Lee Bob Black
Every day, those of us who don’t work in traditional employment arrangements face harsh challenges.
We’ve got to arrange our own health care and juggle multiple employers. We’ve got to wrap our heads around the unpredictable and inconvenient nature of being part of an “alternative workforce” that get 1099s instead of W2s. Whether we call ourselves consultants, flex workers, or temp workers, we sometimes struggle with the basics, such as maintaining a stable income and qualifying for financial services.
And when we’re looking for work, the difficulties multiply. I spoke with Jennifer Kushell, a global thought leader and CEO of Exploring Your Potential, about the problems faced by job seekers. “We all live in a bubble,” she said. “We have such painfully limited exposure to the world of work, what industries exist, and how we can fit into the world.”
So how do part-time workers and work-from-homers get over these seemingly insurmountable problems? “It’s important to recognize that the opportunities are so much more vast and exciting than any of us realize,” Jennifer said. “If you start your job search with that in mind, it can help unleash a greater sense of possibility.”
She’s right. When it feels like the 1099 economy is kicking you in the gut, pivoting into a positive and open mindset can make your intractable troubles seem solvable. However, if you’re considering working in a field that you’ve never worked in before, how exactly do you go about doing that? And what about applying for a job in a field where you have relatively little experience? Let’s take a look at some practical strategies for this.
With our current there’s-an-app-for-everything culture, dog owners can hire someone to look after their best friend with just a few taps on an app. Could you be that someone? If you’ve ever daydreamed about getting paid to play with dogs, what’s stopping you signing-up with a pet sitter app?
Do you ever fantasize about telling the designers of a website all of the mistakes they’ve made? Well, that’s actually a job. And there are now plenty of companies that enable people just like you to get some extra cash in their pocket by reviewing and improving websites. All you need is an internet connection and opinions on topics such as interfaces, intuitiveness, colors, layout, etc.
If you like bicycling or driving and would love to get paid to do it, you don’t have to work for one of those multinational package delivery companies. With the Uberisation of the logistics industry, you can now earn money delivering pretty much anything, anytime, anywhere.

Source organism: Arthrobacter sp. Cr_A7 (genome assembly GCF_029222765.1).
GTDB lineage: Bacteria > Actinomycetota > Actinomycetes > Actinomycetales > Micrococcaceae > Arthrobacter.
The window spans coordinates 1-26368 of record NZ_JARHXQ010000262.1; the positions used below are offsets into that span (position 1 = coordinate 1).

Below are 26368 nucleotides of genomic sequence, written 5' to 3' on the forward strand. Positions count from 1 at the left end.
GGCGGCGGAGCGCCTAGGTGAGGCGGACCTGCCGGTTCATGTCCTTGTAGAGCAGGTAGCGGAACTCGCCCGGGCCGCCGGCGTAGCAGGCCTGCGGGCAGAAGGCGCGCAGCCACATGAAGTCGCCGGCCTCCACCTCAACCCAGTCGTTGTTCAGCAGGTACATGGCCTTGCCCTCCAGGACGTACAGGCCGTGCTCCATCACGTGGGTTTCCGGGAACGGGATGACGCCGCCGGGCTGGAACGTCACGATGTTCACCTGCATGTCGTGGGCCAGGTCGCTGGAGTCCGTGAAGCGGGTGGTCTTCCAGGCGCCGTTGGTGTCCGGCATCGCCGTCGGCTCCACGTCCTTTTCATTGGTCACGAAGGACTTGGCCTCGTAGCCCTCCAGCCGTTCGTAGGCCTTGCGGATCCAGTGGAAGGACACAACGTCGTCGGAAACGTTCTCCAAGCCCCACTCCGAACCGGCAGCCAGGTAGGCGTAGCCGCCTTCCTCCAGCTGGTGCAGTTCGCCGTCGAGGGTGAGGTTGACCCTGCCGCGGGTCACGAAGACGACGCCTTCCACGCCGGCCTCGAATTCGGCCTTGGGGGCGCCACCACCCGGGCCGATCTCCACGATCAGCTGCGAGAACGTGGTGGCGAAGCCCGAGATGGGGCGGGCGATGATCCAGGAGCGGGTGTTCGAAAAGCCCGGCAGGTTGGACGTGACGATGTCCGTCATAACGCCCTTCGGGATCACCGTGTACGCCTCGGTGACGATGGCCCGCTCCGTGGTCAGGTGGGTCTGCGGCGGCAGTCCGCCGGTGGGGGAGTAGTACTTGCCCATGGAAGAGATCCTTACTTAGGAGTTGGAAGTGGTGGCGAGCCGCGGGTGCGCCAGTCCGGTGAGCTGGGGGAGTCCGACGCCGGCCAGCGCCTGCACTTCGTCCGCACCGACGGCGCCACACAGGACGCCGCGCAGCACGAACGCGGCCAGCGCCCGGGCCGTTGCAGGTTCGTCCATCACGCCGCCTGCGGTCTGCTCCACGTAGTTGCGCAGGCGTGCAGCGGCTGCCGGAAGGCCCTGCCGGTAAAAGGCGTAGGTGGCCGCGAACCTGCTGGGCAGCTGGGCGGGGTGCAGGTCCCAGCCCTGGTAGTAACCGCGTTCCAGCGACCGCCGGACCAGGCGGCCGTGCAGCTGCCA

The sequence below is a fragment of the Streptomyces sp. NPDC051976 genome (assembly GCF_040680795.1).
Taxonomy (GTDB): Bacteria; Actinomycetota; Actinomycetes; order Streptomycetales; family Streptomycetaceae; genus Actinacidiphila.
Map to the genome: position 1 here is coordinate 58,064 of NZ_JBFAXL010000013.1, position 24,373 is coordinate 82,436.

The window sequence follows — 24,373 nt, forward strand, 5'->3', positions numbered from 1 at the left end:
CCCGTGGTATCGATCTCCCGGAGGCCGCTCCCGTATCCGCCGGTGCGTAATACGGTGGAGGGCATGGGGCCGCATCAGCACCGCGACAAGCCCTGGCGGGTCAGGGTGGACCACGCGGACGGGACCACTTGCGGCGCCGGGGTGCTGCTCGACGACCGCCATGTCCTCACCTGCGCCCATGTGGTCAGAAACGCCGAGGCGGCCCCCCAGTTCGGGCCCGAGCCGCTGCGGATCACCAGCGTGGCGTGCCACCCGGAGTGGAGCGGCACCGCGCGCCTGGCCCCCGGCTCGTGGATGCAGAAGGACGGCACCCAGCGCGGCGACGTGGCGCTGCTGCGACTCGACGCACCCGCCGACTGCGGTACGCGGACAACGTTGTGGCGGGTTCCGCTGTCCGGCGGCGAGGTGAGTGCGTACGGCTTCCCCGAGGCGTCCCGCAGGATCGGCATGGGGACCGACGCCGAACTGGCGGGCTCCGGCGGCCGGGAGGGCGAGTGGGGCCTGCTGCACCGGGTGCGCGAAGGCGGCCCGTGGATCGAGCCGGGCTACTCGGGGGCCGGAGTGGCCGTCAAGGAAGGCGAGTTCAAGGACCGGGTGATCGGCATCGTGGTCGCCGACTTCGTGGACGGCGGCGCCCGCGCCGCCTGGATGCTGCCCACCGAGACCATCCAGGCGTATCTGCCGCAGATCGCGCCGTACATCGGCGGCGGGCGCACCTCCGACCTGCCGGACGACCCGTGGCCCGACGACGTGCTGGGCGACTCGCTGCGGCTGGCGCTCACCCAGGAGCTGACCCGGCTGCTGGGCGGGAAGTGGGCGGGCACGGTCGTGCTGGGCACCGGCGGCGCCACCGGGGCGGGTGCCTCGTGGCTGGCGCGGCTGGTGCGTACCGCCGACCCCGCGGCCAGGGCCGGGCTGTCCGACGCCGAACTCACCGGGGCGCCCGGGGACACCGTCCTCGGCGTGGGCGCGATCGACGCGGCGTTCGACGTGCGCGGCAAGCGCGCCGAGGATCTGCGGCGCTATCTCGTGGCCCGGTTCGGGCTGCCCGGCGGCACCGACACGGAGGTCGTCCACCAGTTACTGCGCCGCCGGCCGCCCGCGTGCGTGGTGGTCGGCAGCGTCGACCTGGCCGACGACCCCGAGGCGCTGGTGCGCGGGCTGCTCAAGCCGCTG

As you can see by the above examples, broadening your job horizons can be rewarding—but also scary. According to Michelle Armer, director of HR operations at CareerBuilder, going beyond your comfort zone is essential to preparing for your next job. “Remember,” she once said, “sometimes the ride is bumpy, and you don’t get it perfect the first time, but that’s the process to go through to learn and grow.
If you’re not a percent match for a job, Mary Grace Gardner, career coach at The Young Professionista, believes that you still should consider applying for it. “If you meet the majority of the qualifications for a job you are interested in,” she once said, “and are confident you can quickly learn the remainder, apply for that job, but make sure your resume demonstrates your past success in learning new skills.”
In my chat with Jennifer Kushell, who is also the author of the New York Times bestseller Secrets of the Young and Successful, she mentioned the following gem regarding job-hunting:
“Nothing happens without us believing in ourselves and in what’s possible. The more we can do that, the more we can push boundaries.”
Jennifer also had a great idea about challenging the old ways we look at work: “There’s always a kernel of something that you’ve always wanted to do that can be applied to something different. Look at your skills, expertise, and passions—and try to apply them to radically different environments and organizations.”
One dilemma, according to Jennifer, is that very few people can articulate what they have to offer the job market. If you too struggle with this, she suggests that you find things you can do every day that’ll give you confidence and prove that you have capabilities and competencies.
You’re the only one who’s going to do this. You’ve got to be diligent about assigning yourself daily tasks. Jobs to apply for. Skills to hone. Websites to register with. That sort of thing. Before you know it, the jobs will start rolling in and you’ll be living and working on your own terms.